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Apologia

Posted by: michellegtokh | October 27, 2010 | 2 Comments |

The apologia is “a written defense or justification of the opinions or conduct of a writer, speaker, etc.,” according to the Oxford English Dictionary. In writing, it often takes the form of the writer justifying their stance on a particular subject. The definition of the word “apologia”  is largely due to J. H. Newman’s work,  Apologia pro Vita Sua.

The apologia is mostly an archaic form of writing and it is no longer really used in modern writing. The significance of the form apologia is that it is one of the forms of the autobiography, since it provides a first-hand confession or self-justification of particular author’s thoughts.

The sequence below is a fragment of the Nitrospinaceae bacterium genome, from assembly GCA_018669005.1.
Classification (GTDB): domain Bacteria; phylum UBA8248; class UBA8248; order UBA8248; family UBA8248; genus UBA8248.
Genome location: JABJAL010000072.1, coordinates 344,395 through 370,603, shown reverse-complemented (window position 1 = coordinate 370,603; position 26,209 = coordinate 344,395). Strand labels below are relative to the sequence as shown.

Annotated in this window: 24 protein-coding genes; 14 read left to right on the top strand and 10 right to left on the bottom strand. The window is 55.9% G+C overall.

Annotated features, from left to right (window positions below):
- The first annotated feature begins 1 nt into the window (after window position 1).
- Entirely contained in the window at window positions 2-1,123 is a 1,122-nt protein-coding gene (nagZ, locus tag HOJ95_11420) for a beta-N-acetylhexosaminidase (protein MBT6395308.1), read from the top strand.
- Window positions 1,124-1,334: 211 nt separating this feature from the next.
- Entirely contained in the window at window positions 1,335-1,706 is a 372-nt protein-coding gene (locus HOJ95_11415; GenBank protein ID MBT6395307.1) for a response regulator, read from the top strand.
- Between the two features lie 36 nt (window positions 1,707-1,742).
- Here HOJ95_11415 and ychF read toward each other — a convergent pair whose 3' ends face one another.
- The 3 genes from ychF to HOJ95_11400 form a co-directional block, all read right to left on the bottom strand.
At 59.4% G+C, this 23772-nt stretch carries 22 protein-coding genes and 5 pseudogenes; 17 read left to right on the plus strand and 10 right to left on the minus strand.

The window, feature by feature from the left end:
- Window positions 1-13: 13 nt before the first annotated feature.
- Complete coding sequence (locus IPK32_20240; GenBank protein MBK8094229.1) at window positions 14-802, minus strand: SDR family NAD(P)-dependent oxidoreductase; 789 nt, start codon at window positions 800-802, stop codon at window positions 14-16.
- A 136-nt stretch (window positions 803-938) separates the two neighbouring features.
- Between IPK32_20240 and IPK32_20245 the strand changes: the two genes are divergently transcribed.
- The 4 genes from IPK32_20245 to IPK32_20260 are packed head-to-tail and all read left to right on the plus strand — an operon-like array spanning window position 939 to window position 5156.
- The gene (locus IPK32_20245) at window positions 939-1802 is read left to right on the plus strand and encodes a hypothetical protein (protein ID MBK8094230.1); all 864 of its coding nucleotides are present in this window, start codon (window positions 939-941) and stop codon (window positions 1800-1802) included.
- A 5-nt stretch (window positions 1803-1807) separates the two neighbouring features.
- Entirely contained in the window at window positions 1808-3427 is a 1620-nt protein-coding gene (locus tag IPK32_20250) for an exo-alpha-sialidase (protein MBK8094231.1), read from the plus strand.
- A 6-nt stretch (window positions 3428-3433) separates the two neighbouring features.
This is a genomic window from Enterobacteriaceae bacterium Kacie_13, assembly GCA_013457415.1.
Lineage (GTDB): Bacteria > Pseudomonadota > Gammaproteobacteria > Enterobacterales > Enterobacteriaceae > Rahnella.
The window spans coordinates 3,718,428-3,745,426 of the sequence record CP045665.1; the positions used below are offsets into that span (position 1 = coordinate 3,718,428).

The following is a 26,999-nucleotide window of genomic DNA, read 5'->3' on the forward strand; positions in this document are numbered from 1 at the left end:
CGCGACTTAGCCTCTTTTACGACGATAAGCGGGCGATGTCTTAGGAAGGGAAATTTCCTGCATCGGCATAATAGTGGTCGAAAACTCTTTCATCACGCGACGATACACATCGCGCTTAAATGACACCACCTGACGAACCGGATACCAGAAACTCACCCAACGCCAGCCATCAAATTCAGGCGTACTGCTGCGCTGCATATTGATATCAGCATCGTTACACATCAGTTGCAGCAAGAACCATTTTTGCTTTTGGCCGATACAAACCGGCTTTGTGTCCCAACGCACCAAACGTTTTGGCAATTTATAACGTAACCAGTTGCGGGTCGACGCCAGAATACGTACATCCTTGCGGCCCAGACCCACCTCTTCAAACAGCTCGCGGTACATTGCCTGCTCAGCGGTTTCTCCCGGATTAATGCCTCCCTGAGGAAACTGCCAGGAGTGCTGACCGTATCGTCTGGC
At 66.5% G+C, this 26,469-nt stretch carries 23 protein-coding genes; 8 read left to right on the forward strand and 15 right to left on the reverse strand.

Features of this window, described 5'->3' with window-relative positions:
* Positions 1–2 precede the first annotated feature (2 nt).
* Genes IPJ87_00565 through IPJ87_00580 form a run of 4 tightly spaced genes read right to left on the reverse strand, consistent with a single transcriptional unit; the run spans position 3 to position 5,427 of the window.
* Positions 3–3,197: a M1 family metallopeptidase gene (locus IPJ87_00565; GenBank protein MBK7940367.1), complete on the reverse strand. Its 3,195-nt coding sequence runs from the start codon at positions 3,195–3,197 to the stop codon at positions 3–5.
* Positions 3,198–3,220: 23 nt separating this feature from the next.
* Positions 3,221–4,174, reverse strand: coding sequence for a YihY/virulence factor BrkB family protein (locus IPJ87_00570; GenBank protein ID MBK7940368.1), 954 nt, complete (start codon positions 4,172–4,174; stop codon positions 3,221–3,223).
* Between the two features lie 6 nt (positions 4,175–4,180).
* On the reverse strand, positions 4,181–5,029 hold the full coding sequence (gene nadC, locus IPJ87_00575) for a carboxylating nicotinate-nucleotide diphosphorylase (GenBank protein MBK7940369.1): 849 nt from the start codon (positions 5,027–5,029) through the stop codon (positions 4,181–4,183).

The apologia was used by classical writers and Ovid was one famous figure who incorporated it into his writing. Ovid’s Apologia is contained in his book Tristia. Ovid’s Tristia contains 578 verses, was contained in 5 books and written in the elegaic couplet. The book overall discusses gloomy ideas and themes and converses about Ovid’s exile and his grieving wife and family. The interesting thing about how Ovid structured this is that it is divided into 2 parts. The first parts, about lines 1-206, are structured as a plea, and the rest of the book, lines 207-578, are an “elaborate defense.” The last book, Book5,  is entitled “Ovid’s Apology for the Work.”  

An excerpt of the first lines of Ovid’s Tristia Book 1 and the last lines of Book 5 are below:

‘’Book TI.I:1-68 The Poet to His Book: Its Nature